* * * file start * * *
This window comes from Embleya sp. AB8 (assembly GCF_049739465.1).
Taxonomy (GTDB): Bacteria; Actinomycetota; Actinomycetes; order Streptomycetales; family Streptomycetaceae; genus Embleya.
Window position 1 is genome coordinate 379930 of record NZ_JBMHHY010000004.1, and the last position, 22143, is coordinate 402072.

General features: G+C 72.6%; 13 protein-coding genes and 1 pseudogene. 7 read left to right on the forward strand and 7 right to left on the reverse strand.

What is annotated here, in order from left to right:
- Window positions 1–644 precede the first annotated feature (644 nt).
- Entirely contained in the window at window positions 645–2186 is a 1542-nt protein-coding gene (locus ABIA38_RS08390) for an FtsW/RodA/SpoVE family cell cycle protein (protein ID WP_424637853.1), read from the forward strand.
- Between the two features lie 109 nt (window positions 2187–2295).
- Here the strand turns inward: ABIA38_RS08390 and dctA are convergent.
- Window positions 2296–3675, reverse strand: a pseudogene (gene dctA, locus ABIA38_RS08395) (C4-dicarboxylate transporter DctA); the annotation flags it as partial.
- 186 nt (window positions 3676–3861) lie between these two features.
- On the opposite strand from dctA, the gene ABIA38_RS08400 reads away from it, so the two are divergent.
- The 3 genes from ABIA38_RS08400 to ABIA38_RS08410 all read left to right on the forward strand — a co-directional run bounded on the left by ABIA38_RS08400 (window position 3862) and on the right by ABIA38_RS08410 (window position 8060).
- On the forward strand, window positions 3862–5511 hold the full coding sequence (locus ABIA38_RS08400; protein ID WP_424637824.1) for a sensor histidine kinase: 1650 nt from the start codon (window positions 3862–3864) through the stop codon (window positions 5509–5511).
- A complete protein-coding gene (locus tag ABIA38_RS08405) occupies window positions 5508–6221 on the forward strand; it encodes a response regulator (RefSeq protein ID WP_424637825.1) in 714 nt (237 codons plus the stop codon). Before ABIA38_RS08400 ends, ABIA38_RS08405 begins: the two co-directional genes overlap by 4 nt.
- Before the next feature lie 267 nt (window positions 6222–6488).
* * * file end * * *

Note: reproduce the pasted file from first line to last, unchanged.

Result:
This window comes from Embleya sp. AB8 (assembly GCF_049739465.1).
Taxonomy (GTDB): Bacteria; Actinomycetota; Actinomycetes; order Streptomycetales; family Streptomycetaceae; genus Embleya.
Window position 1 is genome coordinate 379930 of record NZ_JBMHHY010000004.1, and the last position, 22143, is coordinate 402072.

General features: G+C 72.6%; 13 protein-coding genes and 1 pseudogene. 7 read left to right on the forward strand and 7 right to left on the reverse strand.

What is annotated here, in order from left to right:
- Window positions 1–644 precede the first annotated feature (644 nt).
- Entirely contained in the window at window positions 645–2186 is a 1542-nt protein-coding gene (locus ABIA38_RS08390) for an FtsW/RodA/SpoVE family cell cycle protein (protein ID WP_424637853.1), read from the forward strand.
- Between the two features lie 109 nt (window positions 2187–2295).
- Here the strand turns inward: ABIA38_RS08390 and dctA are convergent.
- Window positions 2296–3675, reverse strand: a pseudogene (gene dctA, locus ABIA38_RS08395) (C4-dicarboxylate transporter DctA); the annotation flags it as partial.
- 186 nt (window positions 3676–3861) lie between these two features.
- On the opposite strand from dctA, the gene ABIA38_RS08400 reads away from it, so the two are divergent.
- The 3 genes from ABIA38_RS08400 to ABIA38_RS08410 all read left to right on the forward strand — a co-directional run bounded on the left by ABIA38_RS08400 (window position 3862) and on the right by ABIA38_RS08410 (window position 8060).
- On the forward strand, window positions 3862–5511 hold the full coding sequence (locus ABIA38_RS08400; protein ID WP_424637824.1) for a sensor histidine kinase: 1650 nt from the start codon (window positions 3862–3864) through the stop codon (window positions 5509–5511).
- A complete protein-coding gene (locus tag ABIA38_RS08405) occupies window positions 5508–6221 on the forward strand; it encodes a response regulator (RefSeq protein ID WP_424637825.1) in 714 nt (237 codons plus the stop codon). Before ABIA38_RS08400 ends, ABIA38_RS08405 begins: the two co-directional genes overlap by 4 nt.
- Before the next feature lie 267 nt (window positions 6222–6488).